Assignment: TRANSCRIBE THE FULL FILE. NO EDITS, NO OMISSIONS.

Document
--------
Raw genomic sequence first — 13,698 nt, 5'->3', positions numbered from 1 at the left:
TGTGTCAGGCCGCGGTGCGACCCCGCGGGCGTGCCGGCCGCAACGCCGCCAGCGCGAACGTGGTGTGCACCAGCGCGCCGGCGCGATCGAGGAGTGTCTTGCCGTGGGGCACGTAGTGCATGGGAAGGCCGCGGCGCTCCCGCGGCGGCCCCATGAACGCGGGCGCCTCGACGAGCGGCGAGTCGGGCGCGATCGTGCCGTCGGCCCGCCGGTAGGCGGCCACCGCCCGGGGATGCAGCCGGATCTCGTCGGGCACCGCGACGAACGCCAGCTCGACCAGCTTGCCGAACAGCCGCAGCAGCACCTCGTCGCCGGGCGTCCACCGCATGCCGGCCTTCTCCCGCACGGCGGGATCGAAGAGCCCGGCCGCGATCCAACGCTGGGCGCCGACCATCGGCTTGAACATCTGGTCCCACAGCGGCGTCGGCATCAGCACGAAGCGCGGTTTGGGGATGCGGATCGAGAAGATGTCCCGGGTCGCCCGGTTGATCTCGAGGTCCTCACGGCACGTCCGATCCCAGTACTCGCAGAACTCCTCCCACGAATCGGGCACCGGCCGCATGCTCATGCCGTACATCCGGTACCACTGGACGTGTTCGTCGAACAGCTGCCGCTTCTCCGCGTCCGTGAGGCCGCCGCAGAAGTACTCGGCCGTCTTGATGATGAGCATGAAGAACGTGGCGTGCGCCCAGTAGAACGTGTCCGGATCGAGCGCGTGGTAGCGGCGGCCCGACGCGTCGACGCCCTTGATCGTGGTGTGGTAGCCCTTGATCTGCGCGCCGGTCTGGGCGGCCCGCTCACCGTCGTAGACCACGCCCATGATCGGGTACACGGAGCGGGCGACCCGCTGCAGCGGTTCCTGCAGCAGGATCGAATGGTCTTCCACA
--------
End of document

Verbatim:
Raw genomic sequence first — 13,698 nt, 5'->3', positions numbered from 1 at the left:
TGTGTCAGGCCGCGGTGCGACCCCGCGGGCGTGCCGGCCGCAACGCCGCCAGCGCGAACGTGGTGTGCACCAGCGCGCCGGCGCGATCGAGGAGTGTCTTGCCGTGGGGCACGTAGTGCATGGGAAGGCCGCGGCGCTCCCGCGGCGGCCCCATGAACGCGGGCGCCTCGACGAGCGGCGAGTCGGGCGCGATCGTGCCGTCGGCCCGCCGGTAGGCGGCCACCGCCCGGGGATGCAGCCGGATCTCGTCGGGCACCGCGACGAACGCCAGCTCGACCAGCTTGCCGAACAGCCGCAGCAGCACCTCGTCGCCGGGCGTCCACCGCATGCCGGCCTTCTCCCGCACGGCGGGATCGAAGAGCCCGGCCGCGATCCAACGCTGGGCGCCGACCATCGGCTTGAACATCTGGTCCCACAGCGGCGTCGGCATCAGCACGAAGCGCGGTTTGGGGATGCGGATCGAGAAGATGTCCCGGGTCGCCCGGTTGATCTCGAGGTCCTCACGGCACGTCCGATCCCAGTACTCGCAGAACTCCTCCCACGAATCGGGCACCGGCCGCATGCTCATGCCGTACATCCGGTACCACTGGACGTGTTCGTCGAACAGCTGCCGCTTCTCCGCGTCCGTGAGGCCGCCGCAGAAGTACTCGGCCGTCTTGATGATGAGCATGAAGAACGTGGCGTGCGCCCAGTAGAACGTGTCCGGATCGAGCGCGTGGTAGCGGCGGCCCGACGCGTCGACGCCCTTGATCGTGGTGTGGTAGCCCTTGATCTGCGCGCCGGTCTGGGCGGCCCGCTCACCGTCGTAGACCACGCCCATGATCGGGTACACGGAGCGGGCGACCCGCTGCAGCGGTTCCTGCAGCAGGATCGAATGGTCTTCCACA